What do you do with a punctured inner tube after replacing it at the roadside?
Most cyclists would bring it home and either bin it or patch the tube for future use. They would chuck the inner tube in their back pocket and deal with it later at home. But what if your back pocket is already (almost) full?
Well, there’s a way to fold your used inner tube and store it back in the saddlebag.
Here are the step-by-step instructions on how to do it.
Estimated time : 1 minute
Step 1. Open up the valve
- Make sure to loosen the small lockring fully to allow every single bit of air to be released.
Step 2. Release all the air
- Give the inner tube a quick roll down towards the valve (similar to how you squeeze the last bits of toothpaste out), pushing all the remaining air out.
- By the end, the inner tube should look flat.
Step 3. Repeat if needed
- It will take more than a single attempt for some, especially if you’re still new to the process.
Step 4. Flip the tube
- You want the valve to be facing outward, towards you.
- Fold the tube in half with the valve near the end.
- Depending on the valve length, add around 20mm to it.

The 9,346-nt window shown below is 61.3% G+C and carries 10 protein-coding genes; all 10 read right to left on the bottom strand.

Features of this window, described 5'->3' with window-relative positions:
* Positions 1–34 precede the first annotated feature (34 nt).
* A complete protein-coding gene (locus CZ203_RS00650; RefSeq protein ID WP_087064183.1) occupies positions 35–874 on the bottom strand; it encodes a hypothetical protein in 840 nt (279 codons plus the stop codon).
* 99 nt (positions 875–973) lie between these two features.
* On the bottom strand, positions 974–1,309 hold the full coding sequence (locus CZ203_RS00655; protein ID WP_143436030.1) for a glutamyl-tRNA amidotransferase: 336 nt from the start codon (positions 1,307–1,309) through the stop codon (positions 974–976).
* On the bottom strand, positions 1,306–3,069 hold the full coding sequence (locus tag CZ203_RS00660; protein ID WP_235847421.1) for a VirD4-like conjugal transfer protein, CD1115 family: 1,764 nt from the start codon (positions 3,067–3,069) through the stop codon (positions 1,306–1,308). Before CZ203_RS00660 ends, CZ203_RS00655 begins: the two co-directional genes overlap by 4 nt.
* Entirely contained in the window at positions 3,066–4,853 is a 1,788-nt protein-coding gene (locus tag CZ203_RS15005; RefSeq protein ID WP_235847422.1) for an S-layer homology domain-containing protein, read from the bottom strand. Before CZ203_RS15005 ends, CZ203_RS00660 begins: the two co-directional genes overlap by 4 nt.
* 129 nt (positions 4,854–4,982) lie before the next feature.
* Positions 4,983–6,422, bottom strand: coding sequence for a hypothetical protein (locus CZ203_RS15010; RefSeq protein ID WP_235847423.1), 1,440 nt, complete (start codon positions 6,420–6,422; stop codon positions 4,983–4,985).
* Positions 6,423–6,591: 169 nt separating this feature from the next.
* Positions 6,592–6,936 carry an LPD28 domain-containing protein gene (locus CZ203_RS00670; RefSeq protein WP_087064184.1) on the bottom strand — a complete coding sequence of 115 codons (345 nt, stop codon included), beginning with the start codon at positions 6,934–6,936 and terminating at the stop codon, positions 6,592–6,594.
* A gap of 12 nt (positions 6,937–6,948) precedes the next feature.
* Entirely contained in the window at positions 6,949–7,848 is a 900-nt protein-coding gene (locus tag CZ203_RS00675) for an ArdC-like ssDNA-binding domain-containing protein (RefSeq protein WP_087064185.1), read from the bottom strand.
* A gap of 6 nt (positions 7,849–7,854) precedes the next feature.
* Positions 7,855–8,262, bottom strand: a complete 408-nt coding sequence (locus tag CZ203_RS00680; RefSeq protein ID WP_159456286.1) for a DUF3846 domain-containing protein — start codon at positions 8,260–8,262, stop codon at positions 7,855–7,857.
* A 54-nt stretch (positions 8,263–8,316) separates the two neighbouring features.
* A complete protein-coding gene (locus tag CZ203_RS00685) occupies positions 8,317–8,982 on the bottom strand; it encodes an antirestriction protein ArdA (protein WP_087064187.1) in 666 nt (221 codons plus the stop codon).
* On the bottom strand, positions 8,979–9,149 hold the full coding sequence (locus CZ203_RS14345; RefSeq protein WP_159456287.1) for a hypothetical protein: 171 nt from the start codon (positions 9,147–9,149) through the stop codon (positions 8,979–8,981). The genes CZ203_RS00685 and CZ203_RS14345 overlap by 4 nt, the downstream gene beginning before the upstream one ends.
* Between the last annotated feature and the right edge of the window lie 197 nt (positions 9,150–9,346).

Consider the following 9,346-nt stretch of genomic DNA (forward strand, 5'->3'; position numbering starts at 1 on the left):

- For example, if the valve is 40mm long, you want it to be approximately 60mm away from the end.
Step 5. Start folding the tube
- Starting from the opposite end of the valve, make sure it’s as compact as possible. You may notice that there is still some air left in the tube.
- As you fold, the air will be pushed towards the valve and released.
Step 6. Tie the inner tube
- Once done, use a rubber band (which usually comes with the new tube) to hold the inner tube together.
- Cover the valve with the valve cover if you still have it to avoid the valve from puncturing the tube.
Step 7 . Replace at home
- If it’s a punctured tube, remember to replace them when you’re home.
- You don’t want to be left with a punctured spare inner tube the next time you puncture.
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